Digital Divide: Tech-in-Gov in Estonia vs. the U.S.
Traveling in Scandinavia recently I knew I had to make a stop in the digital government capital of the world, Tallinn, Estonia. And it was one of the smartest things I have done — enter Governance Academy, headquartered in Tallinn.
Before I extol the wonders of e everything for society, let me say, go to Tallinn! The Old Quarter is a medieval village that is operational. Like a Disney Land, only real life! Tallinn is both the capital and largest city in the country. With settlements dating back 5,000 years the small city has seen its share of history, including Nazi occupation in the early 1940s — a fascinating backdrop for what is now one of the most tech-immersed municipalities in the world.
Perhaps most notably my visit left me stunned by the contrast of what digital government means in Estonia vs. what it means in the U.S. — despite the U.S.’s private sector tech achievements celebrated in Silicon Valley. While the US is still using fax machines, tons of paper, voting at a polling place, wasting time trying to find a notary public, impossibly trying to maintain consistent Electronic Health Records, and paranoid about not controlling our own data — Tallinn is a haven of digital sustainability. Like the Old Quarter of Tallinn, the digital government was magical to me — so easy, agile, transparent with complete trust and support of the citizens.
Of course, Estonia has 0.4% of the population the United States does, and a far more socio-economically homogeneous population, allowing for certain policy change to progress more efficiently. But even grading on a generous curve, it is night and day to compare U.S. Tech-in-Gov evolution over time versus Estonia’s. Experts working to digitize American government cite excessive, debilitating, fragmentation, lack of resources, and hard-to-convince congress members whose tech illiteracy was on display recently during the Facebook hearings about election interference. In sum, Cloud infrastructure has saved nearly $100,000,000 in future costs for the VA and certain other targeted Tech-in-Gov initiatives have paid off, but my time in Tallinn was unlike any government interaction had in the U.S.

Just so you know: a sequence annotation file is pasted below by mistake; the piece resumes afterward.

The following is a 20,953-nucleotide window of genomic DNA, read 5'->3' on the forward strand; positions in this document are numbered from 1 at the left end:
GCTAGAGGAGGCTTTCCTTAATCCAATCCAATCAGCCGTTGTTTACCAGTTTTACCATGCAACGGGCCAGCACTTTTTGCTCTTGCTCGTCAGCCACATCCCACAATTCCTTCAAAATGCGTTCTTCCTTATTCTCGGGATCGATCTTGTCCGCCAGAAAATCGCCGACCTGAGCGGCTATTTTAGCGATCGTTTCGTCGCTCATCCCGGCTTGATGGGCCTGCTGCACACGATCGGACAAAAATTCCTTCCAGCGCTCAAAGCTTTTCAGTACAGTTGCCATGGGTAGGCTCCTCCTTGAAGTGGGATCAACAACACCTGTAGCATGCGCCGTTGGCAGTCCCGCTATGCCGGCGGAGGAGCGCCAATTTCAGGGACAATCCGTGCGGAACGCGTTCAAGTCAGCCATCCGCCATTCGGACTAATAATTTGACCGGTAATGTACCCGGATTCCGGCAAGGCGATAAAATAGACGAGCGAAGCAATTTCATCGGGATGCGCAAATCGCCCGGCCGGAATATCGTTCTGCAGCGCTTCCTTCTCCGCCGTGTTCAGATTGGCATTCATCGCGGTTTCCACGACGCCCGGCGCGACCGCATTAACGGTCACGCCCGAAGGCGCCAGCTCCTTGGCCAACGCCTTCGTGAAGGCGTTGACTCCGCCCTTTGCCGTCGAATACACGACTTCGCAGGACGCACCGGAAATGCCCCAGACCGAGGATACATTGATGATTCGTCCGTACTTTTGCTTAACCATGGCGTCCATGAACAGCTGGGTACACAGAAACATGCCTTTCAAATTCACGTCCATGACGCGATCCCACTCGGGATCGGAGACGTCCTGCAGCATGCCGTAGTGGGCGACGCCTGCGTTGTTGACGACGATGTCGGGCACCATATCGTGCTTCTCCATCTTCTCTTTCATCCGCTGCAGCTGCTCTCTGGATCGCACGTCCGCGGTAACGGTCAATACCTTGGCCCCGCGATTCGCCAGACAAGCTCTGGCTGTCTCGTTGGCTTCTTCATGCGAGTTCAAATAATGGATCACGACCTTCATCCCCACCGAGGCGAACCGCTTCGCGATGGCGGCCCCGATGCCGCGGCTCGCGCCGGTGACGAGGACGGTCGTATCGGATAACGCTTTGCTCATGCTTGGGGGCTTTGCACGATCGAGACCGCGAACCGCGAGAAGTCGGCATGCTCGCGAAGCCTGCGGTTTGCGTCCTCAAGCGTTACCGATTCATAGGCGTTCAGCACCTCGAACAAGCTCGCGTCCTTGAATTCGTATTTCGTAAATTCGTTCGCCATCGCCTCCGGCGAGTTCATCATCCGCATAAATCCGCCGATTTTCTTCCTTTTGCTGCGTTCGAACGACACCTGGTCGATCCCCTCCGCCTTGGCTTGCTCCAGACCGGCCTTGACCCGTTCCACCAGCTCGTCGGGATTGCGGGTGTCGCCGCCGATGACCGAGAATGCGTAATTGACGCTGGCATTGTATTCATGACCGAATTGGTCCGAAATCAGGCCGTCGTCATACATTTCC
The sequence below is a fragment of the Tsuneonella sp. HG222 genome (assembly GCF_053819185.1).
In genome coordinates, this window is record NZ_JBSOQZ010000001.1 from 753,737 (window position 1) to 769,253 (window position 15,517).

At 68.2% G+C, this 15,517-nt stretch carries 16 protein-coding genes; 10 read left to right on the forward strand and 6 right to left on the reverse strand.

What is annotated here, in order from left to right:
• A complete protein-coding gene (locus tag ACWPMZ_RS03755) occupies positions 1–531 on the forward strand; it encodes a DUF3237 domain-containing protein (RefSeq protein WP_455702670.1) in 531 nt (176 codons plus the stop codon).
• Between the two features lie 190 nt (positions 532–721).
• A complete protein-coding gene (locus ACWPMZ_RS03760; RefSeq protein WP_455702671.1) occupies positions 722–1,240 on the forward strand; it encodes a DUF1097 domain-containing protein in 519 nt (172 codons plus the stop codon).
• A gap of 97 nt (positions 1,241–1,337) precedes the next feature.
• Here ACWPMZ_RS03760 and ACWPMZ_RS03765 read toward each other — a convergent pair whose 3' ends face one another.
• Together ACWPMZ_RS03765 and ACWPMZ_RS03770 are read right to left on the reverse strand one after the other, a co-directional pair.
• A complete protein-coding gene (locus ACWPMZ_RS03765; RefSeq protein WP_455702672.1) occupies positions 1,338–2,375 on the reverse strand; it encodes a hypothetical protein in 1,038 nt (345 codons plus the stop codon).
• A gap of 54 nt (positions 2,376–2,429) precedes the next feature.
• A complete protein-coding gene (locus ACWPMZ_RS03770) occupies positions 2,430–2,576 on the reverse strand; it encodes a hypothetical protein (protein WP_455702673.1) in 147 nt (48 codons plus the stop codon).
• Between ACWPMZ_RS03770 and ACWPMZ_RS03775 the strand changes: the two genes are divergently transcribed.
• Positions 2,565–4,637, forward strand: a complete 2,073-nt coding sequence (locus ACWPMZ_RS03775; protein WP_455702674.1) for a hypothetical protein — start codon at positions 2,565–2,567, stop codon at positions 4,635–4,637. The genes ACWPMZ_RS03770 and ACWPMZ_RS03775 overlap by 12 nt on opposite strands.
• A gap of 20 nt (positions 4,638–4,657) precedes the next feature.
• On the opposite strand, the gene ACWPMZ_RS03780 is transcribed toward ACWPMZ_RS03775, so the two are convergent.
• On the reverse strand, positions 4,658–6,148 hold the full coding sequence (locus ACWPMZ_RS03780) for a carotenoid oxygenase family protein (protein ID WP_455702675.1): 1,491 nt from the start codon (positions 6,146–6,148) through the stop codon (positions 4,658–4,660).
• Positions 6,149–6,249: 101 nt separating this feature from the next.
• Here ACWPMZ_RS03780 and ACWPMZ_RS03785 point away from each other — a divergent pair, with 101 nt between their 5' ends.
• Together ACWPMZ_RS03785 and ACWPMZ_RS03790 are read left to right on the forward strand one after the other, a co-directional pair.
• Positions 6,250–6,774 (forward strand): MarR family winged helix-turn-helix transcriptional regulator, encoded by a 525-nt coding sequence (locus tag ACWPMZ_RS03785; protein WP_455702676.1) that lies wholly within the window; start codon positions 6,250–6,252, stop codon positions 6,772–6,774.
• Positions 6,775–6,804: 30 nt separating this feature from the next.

As a digital citizen of Estonia, I logged in to check on my status and a few personal matters. The process takes me through triple authentication, and then, with no human interaction, I am able to see to a host of responsibilities including my health records, personal records, outstanding tickets, the lot. In an eye-opening moment, my tour brought local Estonian millennials, only used to digital voting, to a historic physical polling site to vote in person. The kids could barely comprehend the lack of sophistication — it was like trying to explain a world without email and cell phones to my daughters.
It was clear that the community trusted their government to store and manage deeply personal aspects of their lives through digital points of interaction. It’s a group effort — I’m told there are only a handful of technologists in the country who are capable of doing the work required to keep digital government progressing at pace. The lure of top tech firms and other international opportunities is a great draw. However, the government has invested in its technologists, its technology, and, perhaps most importantly, in the citizens — teaching them tech literacy that allows them to embrace and navigate civic changes. There are training courses in tech and opportunities for anyone, especially elderly populations, to take courses on digital literacy. If people are unable to get out, tech coaches come to them. No one is left behind.
I am hopeful that if the U.S. continues to invest in big ideas and programs President Obama initiated and President Trump continues to scale, like the White House Presidential Innovation Fellows, our government will one day reach the level of modernization that I witnessed on what was the trip of a lifetime!
Read online | Kathy Kemper | Posted July 23